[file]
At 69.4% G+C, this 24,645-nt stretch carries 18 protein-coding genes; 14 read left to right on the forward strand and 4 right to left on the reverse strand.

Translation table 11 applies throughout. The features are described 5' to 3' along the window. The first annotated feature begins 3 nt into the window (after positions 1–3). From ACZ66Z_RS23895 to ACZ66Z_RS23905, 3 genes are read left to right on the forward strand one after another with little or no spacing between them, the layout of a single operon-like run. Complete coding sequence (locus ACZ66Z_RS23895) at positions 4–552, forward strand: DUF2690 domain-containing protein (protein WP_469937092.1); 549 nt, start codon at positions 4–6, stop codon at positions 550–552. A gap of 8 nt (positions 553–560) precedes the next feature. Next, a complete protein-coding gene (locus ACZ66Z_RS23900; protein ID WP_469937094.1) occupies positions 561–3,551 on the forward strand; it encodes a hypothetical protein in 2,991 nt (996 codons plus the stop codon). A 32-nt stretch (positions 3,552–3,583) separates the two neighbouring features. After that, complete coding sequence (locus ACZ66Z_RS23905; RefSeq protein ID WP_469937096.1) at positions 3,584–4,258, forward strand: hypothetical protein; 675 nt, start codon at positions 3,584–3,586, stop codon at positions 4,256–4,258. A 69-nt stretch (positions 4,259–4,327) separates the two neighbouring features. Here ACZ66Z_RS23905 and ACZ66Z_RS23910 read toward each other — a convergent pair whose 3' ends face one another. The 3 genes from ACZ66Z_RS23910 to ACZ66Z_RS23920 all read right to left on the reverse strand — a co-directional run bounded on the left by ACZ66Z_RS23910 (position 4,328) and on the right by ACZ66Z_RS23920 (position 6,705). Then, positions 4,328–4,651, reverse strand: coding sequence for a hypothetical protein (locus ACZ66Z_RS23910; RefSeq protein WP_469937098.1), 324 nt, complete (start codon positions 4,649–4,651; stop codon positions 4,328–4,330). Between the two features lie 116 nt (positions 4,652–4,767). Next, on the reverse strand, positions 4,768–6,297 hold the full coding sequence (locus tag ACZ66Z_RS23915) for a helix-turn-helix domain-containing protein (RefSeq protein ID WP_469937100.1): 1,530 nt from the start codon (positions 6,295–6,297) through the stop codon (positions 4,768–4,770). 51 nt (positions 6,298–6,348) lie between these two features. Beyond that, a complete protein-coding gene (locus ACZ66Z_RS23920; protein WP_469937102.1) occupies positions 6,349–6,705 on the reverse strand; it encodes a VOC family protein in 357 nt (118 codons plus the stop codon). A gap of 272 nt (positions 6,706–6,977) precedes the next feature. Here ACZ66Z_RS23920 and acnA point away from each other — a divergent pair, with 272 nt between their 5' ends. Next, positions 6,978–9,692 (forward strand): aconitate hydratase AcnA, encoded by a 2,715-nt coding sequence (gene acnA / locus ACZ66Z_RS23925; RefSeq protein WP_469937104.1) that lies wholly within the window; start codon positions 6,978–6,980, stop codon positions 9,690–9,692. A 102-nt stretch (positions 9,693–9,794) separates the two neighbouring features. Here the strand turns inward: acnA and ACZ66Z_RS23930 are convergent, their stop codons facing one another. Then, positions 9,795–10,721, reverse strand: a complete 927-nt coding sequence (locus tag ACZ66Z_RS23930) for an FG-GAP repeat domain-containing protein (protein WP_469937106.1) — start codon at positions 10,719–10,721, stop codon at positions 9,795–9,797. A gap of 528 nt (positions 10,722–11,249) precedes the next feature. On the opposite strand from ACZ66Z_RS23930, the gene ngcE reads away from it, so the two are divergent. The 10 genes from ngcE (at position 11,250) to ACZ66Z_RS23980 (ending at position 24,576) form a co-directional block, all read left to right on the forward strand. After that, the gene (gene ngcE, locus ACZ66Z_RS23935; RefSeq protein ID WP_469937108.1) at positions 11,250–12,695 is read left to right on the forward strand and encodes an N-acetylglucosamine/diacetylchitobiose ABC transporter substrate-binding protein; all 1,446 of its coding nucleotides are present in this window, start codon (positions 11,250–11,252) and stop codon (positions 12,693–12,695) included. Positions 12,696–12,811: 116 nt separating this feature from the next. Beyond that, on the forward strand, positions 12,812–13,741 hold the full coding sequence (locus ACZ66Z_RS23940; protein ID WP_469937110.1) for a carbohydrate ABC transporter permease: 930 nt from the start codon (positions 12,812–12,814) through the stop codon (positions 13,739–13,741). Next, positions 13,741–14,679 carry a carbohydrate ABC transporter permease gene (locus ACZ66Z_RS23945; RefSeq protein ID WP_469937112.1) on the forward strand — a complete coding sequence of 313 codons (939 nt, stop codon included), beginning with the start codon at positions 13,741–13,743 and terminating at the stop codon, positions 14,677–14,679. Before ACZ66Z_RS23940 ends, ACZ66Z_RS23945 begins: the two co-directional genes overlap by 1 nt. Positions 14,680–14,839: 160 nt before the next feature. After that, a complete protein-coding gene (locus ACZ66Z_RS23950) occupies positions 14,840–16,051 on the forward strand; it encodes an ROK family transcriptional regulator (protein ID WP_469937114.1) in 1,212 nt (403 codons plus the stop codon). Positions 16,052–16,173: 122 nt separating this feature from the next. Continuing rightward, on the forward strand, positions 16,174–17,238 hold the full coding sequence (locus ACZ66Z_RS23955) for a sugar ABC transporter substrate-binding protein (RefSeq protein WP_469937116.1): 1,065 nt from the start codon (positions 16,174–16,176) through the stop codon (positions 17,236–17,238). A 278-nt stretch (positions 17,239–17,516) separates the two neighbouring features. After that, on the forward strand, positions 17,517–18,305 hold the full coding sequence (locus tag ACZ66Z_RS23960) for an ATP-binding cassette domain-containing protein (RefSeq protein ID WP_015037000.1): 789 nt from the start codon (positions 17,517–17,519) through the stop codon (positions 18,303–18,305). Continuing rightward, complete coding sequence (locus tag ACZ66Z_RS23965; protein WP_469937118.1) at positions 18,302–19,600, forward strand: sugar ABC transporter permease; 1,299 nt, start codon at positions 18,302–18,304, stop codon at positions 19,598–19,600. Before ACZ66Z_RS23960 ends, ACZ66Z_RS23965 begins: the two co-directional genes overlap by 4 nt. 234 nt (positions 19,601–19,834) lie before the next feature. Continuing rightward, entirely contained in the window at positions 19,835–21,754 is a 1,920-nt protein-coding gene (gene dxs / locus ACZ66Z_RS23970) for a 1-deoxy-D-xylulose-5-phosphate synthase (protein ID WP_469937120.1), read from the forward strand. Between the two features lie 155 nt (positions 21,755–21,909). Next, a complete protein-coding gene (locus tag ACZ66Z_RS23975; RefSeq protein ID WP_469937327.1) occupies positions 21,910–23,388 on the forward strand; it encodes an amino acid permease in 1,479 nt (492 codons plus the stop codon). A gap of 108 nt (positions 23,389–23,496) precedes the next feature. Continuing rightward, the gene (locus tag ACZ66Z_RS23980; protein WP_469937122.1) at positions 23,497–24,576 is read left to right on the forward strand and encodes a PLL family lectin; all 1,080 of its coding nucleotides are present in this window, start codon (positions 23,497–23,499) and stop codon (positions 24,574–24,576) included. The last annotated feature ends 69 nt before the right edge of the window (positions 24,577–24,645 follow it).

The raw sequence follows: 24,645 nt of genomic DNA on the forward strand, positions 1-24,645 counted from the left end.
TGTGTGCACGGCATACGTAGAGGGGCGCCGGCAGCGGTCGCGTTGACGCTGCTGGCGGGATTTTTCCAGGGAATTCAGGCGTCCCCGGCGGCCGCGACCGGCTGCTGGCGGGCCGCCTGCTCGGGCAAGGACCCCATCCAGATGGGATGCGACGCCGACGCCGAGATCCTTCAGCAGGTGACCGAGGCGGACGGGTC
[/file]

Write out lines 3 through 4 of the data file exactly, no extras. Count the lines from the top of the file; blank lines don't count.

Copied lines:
The raw sequence follows: 24,645 nt of genomic DNA on the forward strand, positions 1-24,645 counted from the left end.
TGTGTGCACGGCATACGTAGAGGGGCGCCGGCAGCGGTCGCGTTGACGCTGCTGGCGGGATTTTTCCAGGGAATTCAGGCGTCCCCGGCGGCCGCGACCGGCTGCTGGCGGGCCGCCTGCTCGGGCAAGGACCCCATCCAGATGGGATGCGACGCCGACGCCGAGATCCTTCAGCAGGTGACCGAGGCGGACGGGTC